Health, fitness, communications, and everything in between!

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Production Designer: High School Tough Guys

It was a great pleasure to work on this project. The tasks were varied, the cast and crew were fantastic, and I got to try something new! But as it always does, it really came together in the editing suite. It was so exciting to see the final product:

I literally jumped around and couldn’t stop smiling when I found my name in the credits. That’s me, for real, right there in the credits. Production designer. I designed stuff. For the production. Because I was the production designer. Truly exciting.

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7 tips to a better year

I posted an article last week, and would love to hear what you think. Here’s how it begins:

7 tips to a better year

This isn’t a list of the resolutions you should make for the new year. I’m not telling you to exercise more, stop smoking, or get out into nature. Instead, I’m giving you seven filters. Look through them and see how they will help change your year for the better.

1. Reflect. Take a bit of time alone, maybe with a pen and paper (and a glass of wine if you’d like) to think about the past year. What stands out? Good and bad, what is clear in your memory? Consider why these memories are the highlights and lowlights. Are there any trends or lessons for you? What should you do more of this year? What should you avoid?

2. Decrease guilt. What dampens your emotional mood? How can you decrease its recurrence? If you regularly forget to pay your bills, set up an automatic credit card payment or e-transfer. If you want to cook at home more often, do a bit of research on easy-to-freeze meals and make a big batch of something so you have a plan to fall back on when time runs short.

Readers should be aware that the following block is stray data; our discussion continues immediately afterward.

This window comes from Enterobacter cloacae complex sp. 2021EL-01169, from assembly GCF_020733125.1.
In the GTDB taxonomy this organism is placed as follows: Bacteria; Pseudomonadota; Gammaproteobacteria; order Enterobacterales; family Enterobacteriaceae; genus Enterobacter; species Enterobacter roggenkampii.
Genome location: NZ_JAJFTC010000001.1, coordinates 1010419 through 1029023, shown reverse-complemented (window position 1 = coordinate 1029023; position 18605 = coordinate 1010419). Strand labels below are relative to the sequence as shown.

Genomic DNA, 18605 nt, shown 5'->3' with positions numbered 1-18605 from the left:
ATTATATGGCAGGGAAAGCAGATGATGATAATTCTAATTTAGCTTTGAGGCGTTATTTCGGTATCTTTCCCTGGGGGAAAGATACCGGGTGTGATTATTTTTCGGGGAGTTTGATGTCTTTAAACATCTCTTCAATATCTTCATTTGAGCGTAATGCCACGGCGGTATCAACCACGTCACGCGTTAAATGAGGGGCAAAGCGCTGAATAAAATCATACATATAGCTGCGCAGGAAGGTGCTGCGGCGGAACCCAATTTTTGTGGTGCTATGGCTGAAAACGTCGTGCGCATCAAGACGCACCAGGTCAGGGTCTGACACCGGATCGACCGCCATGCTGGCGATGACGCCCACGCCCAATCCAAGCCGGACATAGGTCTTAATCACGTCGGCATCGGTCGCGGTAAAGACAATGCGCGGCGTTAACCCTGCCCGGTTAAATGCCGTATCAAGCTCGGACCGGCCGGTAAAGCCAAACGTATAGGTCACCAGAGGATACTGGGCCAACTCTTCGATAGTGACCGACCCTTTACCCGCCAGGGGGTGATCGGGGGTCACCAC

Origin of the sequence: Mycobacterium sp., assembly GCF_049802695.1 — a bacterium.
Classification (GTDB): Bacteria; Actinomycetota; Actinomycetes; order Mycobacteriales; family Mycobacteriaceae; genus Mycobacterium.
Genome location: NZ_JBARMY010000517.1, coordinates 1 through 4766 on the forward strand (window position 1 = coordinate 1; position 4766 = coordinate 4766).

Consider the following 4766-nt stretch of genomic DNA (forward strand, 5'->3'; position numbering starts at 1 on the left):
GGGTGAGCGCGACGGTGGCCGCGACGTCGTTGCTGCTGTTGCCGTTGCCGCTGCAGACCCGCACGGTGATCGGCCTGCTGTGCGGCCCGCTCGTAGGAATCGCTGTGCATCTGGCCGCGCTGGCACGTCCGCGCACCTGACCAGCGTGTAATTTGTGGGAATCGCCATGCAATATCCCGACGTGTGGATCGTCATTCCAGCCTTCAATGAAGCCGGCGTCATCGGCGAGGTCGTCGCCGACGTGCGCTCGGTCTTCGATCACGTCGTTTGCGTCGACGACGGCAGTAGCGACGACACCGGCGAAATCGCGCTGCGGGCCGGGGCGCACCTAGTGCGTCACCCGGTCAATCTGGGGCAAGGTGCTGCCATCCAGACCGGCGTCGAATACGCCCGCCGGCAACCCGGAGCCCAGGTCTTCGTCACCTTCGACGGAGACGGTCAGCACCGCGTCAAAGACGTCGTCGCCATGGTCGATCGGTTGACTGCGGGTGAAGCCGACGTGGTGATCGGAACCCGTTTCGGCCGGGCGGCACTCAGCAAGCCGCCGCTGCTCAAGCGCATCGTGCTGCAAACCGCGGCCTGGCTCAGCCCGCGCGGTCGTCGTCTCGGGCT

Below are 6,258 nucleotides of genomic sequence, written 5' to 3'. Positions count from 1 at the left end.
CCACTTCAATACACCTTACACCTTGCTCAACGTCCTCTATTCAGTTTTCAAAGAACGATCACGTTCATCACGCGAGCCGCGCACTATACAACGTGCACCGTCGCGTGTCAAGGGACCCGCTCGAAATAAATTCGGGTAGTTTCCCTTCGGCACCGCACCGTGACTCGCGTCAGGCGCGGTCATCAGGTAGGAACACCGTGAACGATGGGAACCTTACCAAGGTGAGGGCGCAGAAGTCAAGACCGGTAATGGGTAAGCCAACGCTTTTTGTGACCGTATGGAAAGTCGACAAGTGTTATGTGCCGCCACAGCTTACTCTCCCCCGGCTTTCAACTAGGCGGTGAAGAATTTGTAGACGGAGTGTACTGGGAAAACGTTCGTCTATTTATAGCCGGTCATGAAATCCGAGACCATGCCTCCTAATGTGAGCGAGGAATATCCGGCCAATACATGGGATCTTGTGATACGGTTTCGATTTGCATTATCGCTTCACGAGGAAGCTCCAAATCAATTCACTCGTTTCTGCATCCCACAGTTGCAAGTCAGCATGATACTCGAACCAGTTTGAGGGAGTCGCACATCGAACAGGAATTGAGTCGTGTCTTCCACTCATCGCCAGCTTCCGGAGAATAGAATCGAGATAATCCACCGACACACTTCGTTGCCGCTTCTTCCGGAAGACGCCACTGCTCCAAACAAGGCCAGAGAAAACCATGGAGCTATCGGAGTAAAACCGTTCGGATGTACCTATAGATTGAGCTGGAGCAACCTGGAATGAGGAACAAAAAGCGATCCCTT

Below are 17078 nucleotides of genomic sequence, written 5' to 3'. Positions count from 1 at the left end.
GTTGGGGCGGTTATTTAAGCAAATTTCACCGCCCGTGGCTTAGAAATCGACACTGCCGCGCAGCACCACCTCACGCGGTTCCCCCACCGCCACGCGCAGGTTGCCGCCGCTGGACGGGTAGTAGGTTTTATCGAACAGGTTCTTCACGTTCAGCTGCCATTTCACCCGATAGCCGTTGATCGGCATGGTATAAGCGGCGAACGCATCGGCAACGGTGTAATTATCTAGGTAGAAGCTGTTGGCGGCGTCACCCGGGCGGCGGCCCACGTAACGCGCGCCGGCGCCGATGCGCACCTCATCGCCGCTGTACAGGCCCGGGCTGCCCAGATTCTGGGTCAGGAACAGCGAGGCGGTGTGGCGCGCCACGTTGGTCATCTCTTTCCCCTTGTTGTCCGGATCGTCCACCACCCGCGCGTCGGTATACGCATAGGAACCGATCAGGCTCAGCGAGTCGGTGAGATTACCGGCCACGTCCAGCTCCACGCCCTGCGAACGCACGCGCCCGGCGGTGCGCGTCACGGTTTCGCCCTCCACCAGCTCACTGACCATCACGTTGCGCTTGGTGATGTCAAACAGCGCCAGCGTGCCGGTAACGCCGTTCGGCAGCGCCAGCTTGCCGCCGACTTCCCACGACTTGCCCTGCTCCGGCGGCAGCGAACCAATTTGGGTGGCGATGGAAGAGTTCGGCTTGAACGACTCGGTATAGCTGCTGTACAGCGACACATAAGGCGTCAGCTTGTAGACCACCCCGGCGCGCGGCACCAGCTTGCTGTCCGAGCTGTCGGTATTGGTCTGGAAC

There are five more points in the full article here.

Enjoy and Happy New Year!

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Portfolio: A Ride In an Army Truck

I wrote this piece on contract for the army in 2012, between my first and second years of school. I was hired as an embedded journalist for an exercise in Shilo.

A ride in an army truck

Riding in an army truck is an experience I never expected to have, but this morning I add it to my list of accomplishments.

To get into the truck I climb the metal rungs of a ladder to the platform, which is higher than my head. There’s nothing inside but a long bench along each side. The floor is the same green as the rest of the truck and is covered with an uneven layer of dirt. Like the roads, the dirt is so dry it’s almost dust. There’s a bit of a chill this morning, but the predicted rain is holding off so I’m thankful.

We start moving. The first thing I notice is the rattling. It’s mostly noise, but it shakes the truck to. It works its way from the back of the truck, where it’s a loud clattering, through the seats and up your body. I tighten my teeth so they don’t knock against each other.

After a while, the chill seeps into the truck. It creeps down my neck and wraps around my legs, which have fewer layers than the rest of me.

It’s dark, too; light sneaking in past the edges of the canvas covering the end of the truck illuminates the edges of faces closest to it. The rest of the soldiers, those closer to the front of the truck, receive only shadows – a faint hint of light here or there on faces, boots, and weapons.

The truck coming to a stop sways everyone forward, and when it starts again we all lean the other way.

The canvas begins flapping in the wind, and I understand why it’s used: we’re moving pretty fast. Probably better not to watch the ground sliding away.

The truck’s clatter is so loud it’s hard to think of anything else, but some of the soldiers raise their voices above it in a friendly banter. I listen to their conversation until we arrive.